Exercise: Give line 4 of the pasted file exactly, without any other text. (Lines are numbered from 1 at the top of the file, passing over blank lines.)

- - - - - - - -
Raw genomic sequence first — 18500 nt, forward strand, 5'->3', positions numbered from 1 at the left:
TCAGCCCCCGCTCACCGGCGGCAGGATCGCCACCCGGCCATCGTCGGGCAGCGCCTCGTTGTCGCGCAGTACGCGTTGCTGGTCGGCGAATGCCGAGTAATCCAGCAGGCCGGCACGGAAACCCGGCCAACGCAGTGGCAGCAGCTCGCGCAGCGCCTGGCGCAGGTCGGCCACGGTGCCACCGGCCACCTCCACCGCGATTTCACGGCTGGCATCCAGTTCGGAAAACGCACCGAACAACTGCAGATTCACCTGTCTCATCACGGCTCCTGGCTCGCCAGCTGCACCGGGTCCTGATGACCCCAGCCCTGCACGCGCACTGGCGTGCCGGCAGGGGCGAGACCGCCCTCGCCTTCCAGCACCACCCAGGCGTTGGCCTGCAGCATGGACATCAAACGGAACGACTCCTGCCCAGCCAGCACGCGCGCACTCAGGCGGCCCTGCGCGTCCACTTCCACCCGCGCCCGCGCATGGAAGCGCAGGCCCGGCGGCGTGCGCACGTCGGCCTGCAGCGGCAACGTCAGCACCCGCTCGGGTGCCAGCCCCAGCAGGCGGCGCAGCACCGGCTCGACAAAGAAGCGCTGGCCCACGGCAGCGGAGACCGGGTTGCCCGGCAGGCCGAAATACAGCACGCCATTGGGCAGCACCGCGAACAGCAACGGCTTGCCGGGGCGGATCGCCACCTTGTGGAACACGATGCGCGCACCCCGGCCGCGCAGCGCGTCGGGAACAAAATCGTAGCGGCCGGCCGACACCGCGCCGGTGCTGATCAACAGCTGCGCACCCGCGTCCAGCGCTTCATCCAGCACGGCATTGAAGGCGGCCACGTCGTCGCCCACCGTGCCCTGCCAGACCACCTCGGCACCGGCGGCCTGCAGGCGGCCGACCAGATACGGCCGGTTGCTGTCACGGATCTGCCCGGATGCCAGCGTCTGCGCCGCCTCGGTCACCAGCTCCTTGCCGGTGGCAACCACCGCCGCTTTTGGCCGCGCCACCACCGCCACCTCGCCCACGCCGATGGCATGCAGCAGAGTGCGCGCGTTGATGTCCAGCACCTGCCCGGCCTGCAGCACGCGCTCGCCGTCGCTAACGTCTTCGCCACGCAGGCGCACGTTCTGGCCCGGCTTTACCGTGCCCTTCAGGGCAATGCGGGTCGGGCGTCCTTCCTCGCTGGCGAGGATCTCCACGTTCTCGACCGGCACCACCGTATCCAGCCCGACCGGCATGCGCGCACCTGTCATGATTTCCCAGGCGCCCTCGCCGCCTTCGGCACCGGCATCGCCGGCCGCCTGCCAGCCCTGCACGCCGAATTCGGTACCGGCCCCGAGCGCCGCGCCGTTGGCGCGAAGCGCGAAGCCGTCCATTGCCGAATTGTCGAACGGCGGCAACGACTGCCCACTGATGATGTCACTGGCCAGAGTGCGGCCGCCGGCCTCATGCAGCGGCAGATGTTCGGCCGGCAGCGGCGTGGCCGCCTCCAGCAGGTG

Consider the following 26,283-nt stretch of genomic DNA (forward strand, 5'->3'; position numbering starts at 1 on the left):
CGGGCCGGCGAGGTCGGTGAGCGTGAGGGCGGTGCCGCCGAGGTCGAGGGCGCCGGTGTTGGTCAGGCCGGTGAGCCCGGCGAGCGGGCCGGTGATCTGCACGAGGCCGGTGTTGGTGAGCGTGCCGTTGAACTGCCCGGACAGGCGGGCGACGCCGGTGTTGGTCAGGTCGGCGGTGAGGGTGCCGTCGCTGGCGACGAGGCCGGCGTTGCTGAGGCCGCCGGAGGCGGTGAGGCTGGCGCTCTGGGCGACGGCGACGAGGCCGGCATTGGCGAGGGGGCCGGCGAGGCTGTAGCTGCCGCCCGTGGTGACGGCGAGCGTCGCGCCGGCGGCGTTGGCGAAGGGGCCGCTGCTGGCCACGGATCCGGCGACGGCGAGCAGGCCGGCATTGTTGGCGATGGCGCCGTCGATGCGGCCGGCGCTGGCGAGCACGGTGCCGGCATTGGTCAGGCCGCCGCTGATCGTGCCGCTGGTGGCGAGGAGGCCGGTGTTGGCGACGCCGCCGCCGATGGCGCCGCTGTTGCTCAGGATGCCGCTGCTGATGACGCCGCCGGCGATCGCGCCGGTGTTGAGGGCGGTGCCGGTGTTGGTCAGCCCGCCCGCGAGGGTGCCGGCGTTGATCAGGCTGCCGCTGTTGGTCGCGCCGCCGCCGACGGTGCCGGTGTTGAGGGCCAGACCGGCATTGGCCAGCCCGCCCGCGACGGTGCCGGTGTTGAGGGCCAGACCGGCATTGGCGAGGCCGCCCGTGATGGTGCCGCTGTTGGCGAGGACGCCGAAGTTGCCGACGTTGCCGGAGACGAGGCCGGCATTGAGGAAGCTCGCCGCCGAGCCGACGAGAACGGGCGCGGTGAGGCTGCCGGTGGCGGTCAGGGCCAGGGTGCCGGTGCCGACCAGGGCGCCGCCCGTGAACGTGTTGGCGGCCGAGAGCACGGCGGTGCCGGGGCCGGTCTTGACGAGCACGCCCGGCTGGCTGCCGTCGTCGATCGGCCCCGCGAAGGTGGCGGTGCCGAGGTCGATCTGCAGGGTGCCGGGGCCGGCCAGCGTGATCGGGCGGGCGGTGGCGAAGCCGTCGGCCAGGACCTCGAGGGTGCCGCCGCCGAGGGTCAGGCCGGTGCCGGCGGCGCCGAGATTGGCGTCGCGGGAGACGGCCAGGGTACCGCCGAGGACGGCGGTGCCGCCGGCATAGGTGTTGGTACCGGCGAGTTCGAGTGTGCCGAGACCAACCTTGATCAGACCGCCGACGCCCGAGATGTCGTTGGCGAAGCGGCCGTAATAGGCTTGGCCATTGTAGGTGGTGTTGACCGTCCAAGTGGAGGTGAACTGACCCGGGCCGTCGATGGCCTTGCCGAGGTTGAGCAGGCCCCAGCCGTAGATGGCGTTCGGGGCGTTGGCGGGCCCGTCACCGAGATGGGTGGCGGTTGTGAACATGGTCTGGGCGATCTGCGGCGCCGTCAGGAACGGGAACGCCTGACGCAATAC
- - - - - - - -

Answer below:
CGGGCCGGCGAGGTCGGTGAGCGTGAGGGCGGTGCCGCCGAGGTCGAGGGCGCCGGTGTTGGTCAGGCCGGTGAGCCCGGCGAGCGGGCCGGTGATCTGCACGAGGCCGGTGTTGGTGAGCGTGCCGTTGAACTGCCCGGACAGGCGGGCGACGCCGGTGTTGGTCAGGTCGGCGGTGAGGGTGCCGTCGCTGGCGACGAGGCCGGCGTTGCTGAGGCCGCCGGAGGCGGTGAGGCTGGCGCTCTGGGCGACGGCGACGAGGCCGGCATTGGCGAGGGGGCCGGCGAGGCTGTAGCTGCCGCCCGTGGTGACGGCGAGCGTCGCGCCGGCGGCGTTGGCGAAGGGGCCGCTGCTGGCCACGGATCCGGCGACGGCGAGCAGGCCGGCATTGTTGGCGATGGCGCCGTCGATGCGGCCGGCGCTGGCGAGCACGGTGCCGGCATTGGTCAGGCCGCCGCTGATCGTGCCGCTGGTGGCGAGGAGGCCGGTGTTGGCGACGCCGCCGCCGATGGCGCCGCTGTTGCTCAGGATGCCGCTGCTGATGACGCCGCCGGCGATCGCGCCGGTGTTGAGGGCGGTGCCGGTGTTGGTCAGCCCGCCCGCGAGGGTGCCGGCGTTGATCAGGCTGCCGCTGTTGGTCGCGCCGCCGCCGACGGTGCCGGTGTTGAGGGCCAGACCGGCATTGGCCAGCCCGCCCGCGACGGTGCCGGTGTTGAGGGCCAGACCGGCATTGGCGAGGCCGCCCGTGATGGTGCCGCTGTTGGCGAGGACGCCGAAGTTGCCGACGTTGCCGGAGACGAGGCCGGCATTGAGGAAGCTCGCCGCCGAGCCGACGAGAACGGGCGCGGTGAGGCTGCCGGTGGCGGTCAGGGCCAGGGTGCCGGTGCCGACCAGGGCGCCGCCCGTGAACGTGTTGGCGGCCGAGAGCACGGCGGTGCCGGGGCCGGTCTTGACGAGCACGCCCGGCTGGCTGCCGTCGTCGATCGGCCCCGCGAAGGTGGCGGTGCCGAGGTCGATCTGCAGGGTGCCGGGGCCGGCCAGCGTGATCGGGCGGGCGGTGGCGAAGCCGTCGGCCAGGACCTCGAGGGTGCCGCCGCCGAGGGTCAGGCCGGTGCCGGCGGCGCCGAGATTGGCGTCGCGGGAGACGGCCAGGGTACCGCCGAGGACGGCGGTGCCGCCGGCATAGGTGTTGGTACCGGCGAGTTCGAGTGTGCCGAGACCAACCTTGATCAGACCGCCGACGCCCGAGATGTCGTTGGCGAAGCGGCCGTAATAGGCTTGGCCATTGTAGGTGGTGTTGACCGTCCAAGTGGAGGTGAACTGACCCGGGCCGTCGATGGCCTTGCCGAGGTTGAGCAGGCCCCAGCCGTAGATGGCGTTCGGGGCGTTGGCGGGCCCGTCACCGAGATGGGTGGCGGTTGTGAACATGGTCTGGGCGATCTGCGGCGCCGTCAGGAACGGGAACGCCTGACGCAATAC